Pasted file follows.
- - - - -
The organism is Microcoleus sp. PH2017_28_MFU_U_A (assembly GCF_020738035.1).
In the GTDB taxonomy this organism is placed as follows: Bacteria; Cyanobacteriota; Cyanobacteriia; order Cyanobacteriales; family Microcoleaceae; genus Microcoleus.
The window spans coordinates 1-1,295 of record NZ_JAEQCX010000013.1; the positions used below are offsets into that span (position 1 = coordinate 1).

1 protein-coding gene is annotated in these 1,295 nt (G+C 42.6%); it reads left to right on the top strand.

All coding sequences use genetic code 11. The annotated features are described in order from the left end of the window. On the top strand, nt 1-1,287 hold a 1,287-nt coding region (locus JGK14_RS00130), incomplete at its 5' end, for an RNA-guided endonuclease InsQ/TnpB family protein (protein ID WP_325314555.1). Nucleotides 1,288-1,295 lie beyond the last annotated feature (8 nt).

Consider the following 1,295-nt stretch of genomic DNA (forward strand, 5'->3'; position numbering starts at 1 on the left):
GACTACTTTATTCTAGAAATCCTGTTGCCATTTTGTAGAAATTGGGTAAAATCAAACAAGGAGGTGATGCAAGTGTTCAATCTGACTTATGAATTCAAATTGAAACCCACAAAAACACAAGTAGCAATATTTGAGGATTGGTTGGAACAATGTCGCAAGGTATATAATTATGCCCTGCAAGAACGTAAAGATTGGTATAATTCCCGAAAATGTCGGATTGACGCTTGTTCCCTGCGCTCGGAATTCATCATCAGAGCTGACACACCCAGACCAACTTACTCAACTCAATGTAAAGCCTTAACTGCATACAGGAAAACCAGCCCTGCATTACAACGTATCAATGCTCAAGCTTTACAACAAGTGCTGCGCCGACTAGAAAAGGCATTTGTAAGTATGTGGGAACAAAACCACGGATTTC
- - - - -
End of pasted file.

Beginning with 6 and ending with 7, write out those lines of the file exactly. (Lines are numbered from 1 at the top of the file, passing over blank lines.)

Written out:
Consider the following 1,295-nt stretch of genomic DNA (forward strand, 5'->3'; position numbering starts at 1 on the left):
GACTACTTTATTCTAGAAATCCTGTTGCCATTTTGTAGAAATTGGGTAAAATCAAACAAGGAGGTGATGCAAGTGTTCAATCTGACTTATGAATTCAAATTGAAACCCACAAAAACACAAGTAGCAATATTTGAGGATTGGTTGGAACAATGTCGCAAGGTATATAATTATGCCCTGCAAGAACGTAAAGATTGGTATAATTCCCGAAAATGTCGGATTGACGCTTGTTCCCTGCGCTCGGAATTCATCATCAGAGCTGACACACCCAGACCAACTTACTCAACTCAATGTAAAGCCTTAACTGCATACAGGAAAACCAGCCCTGCATTACAACGTATCAATGCTCAAGCTTTACAACAAGTGCTGCGCCGACTAGAAAAGGCATTTGTAAGTATGTGGGAACAAAACCACGGATTTC